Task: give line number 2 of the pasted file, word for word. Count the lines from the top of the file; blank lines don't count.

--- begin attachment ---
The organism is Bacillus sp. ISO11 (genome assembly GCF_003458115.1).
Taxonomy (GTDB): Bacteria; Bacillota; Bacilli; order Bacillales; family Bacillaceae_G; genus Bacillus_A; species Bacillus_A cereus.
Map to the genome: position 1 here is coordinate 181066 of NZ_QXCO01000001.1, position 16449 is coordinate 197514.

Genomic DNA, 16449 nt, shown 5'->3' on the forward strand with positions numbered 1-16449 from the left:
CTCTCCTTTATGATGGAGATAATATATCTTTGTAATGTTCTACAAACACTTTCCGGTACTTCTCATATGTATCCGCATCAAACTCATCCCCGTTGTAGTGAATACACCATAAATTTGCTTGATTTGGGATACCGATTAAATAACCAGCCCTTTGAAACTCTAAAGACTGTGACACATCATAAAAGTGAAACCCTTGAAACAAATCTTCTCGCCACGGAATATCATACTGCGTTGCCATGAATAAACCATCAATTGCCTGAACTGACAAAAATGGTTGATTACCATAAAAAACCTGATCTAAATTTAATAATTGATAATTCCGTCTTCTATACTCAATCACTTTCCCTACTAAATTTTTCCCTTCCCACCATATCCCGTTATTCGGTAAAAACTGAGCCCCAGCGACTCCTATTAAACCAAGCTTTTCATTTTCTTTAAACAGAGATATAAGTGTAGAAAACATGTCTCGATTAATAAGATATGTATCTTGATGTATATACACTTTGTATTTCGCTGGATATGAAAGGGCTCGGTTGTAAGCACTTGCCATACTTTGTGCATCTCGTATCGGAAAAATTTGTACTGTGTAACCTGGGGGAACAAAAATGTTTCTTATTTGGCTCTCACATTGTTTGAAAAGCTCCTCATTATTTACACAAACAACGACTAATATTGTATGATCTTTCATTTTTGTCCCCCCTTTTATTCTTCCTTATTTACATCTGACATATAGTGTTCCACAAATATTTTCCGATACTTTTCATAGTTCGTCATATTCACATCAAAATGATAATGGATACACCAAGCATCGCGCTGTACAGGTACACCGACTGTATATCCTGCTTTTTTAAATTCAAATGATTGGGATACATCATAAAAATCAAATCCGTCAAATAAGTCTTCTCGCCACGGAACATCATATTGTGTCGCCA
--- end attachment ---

Taxonomy (GTDB): Bacteria; Bacillota; Bacilli; order Bacillales; family Bacillaceae_G; genus Bacillus_A; species Bacillus_A cereus.